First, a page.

Friday, December 31st 2021

AMD's Upcoming Mobile Rembrandt APU Makes an Early Appearance

If you've been waiting for more details about AMD's next mobile platform, then you're in luck, as the motherload has dropped today, with lots of details about the new Rembrandt APU's that are launching next year. Not only has a picture of the first motherboard, with adhering laptop showed up, but we also have a mostly complete block diagram and a list of expected SKU's, even though not all SKU models are revealed as yet.

AMD's Rembrandt APU will be its first APU with PCIe 4.0 support, which in itself might not be worth the wait, but if paired with the right GPU, this might help increase the performance somewhat compared to the previous generation of APUs from AMD. The bigger news is USB4 support, plus a new GPU which we so far don't know too much about, but it's speculated that it'll be called Radeon RX 680M and should offer 12 compute units. DDR5 memory support is also expected, so Rembrandt clearly has a new memory controller, since the APU is still based on the Zen 3 architecture.
It looks like we can expect as many as 24 different SKU's, with a TDP of either 28 or 45 Watts for now, split between two different packaging types, FP7 and FP7r2. The first three models that have been revealed are the Ryzen 7 6800H with a 4.7 GHz boost clock, the Ryzen 9 6900HX with a 4.9 GHz boost clock and the Ryzen 9 6980HX with a 5 GHz boost clock. All three CPUs are said to have eight cores and 16 threads. The leaked notebook is the Alienware m17 R5 from Dell and it's said to sport up to a Radeon RX 6850M XT GPU with 12 GB of GDDR6 memory, in addition to its Ryzen 9 6980HX APU. The motherboard picture is said to have a Radeon RX 6700M with 10 GB of GDDR6, as it's from a lower-end model. It looks like we have some competition to look forward to next year between AMD and Intel in the mobile space, that is if the current shortages of everything doesn't ruin it.
Sources: VideoCardz, @ExecuFix
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29 Comments on AMD's Upcoming Mobile Rembrandt APU Makes an Early Appearance

#1
AusWolf
"we can expect as many as 24 different SKU's" - Is it April 1st? :wtf:
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#2
Steevo
AusWolf"we can expect as many as 24 different SKU's" - Is it April 1st? :wtf:
I’m sure they will have some with better performing GPU or CPU in each power budget, 45W to 15W and then maybe a few lower core count 15W or less for ultra thin platforms, then probably some 45W with beefier GPUs to handle integrated signage and things like multiple casino machines rendering, a whole set of slot machines ran by one APU to save money and power.
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#3
Mysteoa
I wasn't expecting to see Navi Apu before Zen4. So this is a surprise. But maybe it's thanks to the Steam Deck.
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#4
Vayra86
AusWolf"we can expect as many as 24 different SKU's" - Is it April 1st? :wtf:
24 entries saying 'sold out' you mean?
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#5
TheLostSwede
AusWolf"we can expect as many as 24 different SKU's" - Is it April 1st? :wtf:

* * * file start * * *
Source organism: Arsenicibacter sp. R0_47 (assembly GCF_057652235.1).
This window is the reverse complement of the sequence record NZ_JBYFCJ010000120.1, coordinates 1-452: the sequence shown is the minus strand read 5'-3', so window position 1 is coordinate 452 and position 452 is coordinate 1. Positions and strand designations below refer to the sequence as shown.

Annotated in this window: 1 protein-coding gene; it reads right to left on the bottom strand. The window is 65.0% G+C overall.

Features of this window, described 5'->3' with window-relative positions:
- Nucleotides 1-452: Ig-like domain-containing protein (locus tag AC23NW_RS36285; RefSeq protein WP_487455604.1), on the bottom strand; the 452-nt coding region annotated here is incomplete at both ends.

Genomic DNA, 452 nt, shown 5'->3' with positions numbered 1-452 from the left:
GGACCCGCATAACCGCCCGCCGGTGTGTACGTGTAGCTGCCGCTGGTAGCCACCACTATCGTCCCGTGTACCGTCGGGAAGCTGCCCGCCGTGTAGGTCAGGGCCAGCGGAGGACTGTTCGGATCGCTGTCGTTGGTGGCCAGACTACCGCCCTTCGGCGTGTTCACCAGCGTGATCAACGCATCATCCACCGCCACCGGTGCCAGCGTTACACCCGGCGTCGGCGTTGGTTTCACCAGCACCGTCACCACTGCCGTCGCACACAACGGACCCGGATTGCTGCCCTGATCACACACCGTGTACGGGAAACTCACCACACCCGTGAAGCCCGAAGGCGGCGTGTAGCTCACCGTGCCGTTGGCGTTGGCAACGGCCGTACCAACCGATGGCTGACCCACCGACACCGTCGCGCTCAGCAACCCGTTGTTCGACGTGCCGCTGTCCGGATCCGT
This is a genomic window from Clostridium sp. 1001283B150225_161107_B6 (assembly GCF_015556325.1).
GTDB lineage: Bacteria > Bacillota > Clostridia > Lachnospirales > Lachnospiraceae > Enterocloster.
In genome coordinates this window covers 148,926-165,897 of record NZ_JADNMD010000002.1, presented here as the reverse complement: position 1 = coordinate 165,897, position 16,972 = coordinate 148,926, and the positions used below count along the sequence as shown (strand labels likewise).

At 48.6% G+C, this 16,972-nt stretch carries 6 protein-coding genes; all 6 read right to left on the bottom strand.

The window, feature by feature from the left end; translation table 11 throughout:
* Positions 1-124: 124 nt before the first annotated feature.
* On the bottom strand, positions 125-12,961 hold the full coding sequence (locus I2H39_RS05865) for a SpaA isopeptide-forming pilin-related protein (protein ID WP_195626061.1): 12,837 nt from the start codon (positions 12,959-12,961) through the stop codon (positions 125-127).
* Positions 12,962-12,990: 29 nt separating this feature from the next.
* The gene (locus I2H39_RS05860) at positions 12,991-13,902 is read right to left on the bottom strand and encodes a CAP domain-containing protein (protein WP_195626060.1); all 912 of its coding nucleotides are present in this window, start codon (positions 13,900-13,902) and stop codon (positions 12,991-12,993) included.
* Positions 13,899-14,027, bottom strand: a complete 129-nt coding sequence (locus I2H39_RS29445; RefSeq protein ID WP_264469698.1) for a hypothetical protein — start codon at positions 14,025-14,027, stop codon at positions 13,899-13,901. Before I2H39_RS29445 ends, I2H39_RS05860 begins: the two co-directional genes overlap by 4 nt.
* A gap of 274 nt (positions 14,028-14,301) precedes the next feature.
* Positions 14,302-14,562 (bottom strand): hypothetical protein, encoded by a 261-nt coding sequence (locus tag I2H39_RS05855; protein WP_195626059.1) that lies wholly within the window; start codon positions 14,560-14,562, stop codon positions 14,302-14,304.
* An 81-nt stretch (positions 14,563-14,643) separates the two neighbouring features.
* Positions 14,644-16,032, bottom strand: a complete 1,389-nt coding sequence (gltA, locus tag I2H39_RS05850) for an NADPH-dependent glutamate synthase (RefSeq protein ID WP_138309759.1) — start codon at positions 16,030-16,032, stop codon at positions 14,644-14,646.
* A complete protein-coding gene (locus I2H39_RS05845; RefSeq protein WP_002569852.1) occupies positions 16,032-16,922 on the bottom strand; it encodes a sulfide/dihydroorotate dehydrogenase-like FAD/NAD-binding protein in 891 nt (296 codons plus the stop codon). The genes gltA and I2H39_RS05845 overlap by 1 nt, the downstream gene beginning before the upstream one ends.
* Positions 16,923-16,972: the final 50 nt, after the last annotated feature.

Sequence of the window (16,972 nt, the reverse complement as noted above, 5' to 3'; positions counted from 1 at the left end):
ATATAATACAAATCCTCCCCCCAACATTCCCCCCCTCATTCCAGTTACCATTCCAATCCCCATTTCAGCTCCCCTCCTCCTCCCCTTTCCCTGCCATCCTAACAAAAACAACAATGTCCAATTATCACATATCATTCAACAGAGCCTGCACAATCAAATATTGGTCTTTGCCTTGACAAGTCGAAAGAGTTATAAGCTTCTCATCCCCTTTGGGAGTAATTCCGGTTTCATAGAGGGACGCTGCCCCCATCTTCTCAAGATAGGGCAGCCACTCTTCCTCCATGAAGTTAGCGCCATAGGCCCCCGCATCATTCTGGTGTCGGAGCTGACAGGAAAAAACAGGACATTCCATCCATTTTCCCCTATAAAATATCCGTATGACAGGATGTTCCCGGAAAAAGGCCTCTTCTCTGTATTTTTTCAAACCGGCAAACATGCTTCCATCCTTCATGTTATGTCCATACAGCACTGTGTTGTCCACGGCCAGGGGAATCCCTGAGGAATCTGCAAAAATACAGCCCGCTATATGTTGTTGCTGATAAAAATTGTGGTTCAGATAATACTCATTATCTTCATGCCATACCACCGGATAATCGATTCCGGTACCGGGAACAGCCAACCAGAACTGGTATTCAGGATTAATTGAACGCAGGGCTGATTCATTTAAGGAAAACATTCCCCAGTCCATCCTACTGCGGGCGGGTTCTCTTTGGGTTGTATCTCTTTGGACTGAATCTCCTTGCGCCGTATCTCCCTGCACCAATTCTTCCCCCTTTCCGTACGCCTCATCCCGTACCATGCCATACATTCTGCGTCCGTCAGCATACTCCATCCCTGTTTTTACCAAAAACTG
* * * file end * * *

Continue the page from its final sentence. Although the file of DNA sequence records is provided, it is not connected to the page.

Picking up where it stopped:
Several of them are pro SKUs.
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#6
Punkenjoy
I can't wait to see the benchmark of a Navi APU paired with DDR5.

A faster architecture with way more memory bandwidth might finaly mean acceptable 1080p performance in newer game. My hope aren't very high but i am very interested to see

As for the 24 SKUs, i wonder if there are different sky for LPDDR5 and DDR5 too
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#7
TheLostSwede
PunkenjoyI can't wait to see the benchmark of a Navi APU paired with DDR5.

A faster architecture with way more memory bandwidth might finaly mean acceptable 1080p performance in newer game. My hope aren't very high but i am very interested to see

As for the 24 SKUs, i wonder if there are different sky for LPDDR5 and DDR5 too
Not when it comes to these, expect LPDDR5 on the U SKUs, which might have better GPUs too, just as with the current models.
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#8
R0H1T
AusWolf"we can expect as many as 24 different SKU's" - Is it April 1st? :wtf:
24 isn't much actually, though I hope it doesn't swell to 48 by the end of the year :slap:
Vayra8624 entries saying 'sold out' you mean?
Mobile APU's :wtf:
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#9
LabRat 891
What's the deal with the Dual 10Gb (Linux only)?
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#10
lexluthermiester
TheLostSwedeThe leaked notebook is the Alienware m17 R5 from Dell and it's said to sport up to a Radeon RX 6850M XT GPU with 12 GB of GDDR6 memory
I count 5 VRAM chips in that photo. How do you get 12GB from 5 chips? Something doesn't add up...
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#11
Raiju
Let's hope for a proper Dual graphics support.
If so, having a full amd ecosystem would be a huge perk as the iGPU will be used for lighter loads and the discrete GPU will back it up with horsepower when needed.
Intel iGPU + Nvidia GPU can switch between them depending on the load but cannot work together, whereas dual graphics would do exactly this.
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#12
Nephilim666
lexluthermiesterI count 5 VRAM chips in that photo. How do you 12GB from 5 chips? Something doesn't add up...
It literally says the pictured chip is 6700M with 10GB.
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#13
lexluthermiester
Nephilim666It literally says the pictured chip is 6700M with 10GB.
Perhaps my joke was too subtle..
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#14
Chrispy_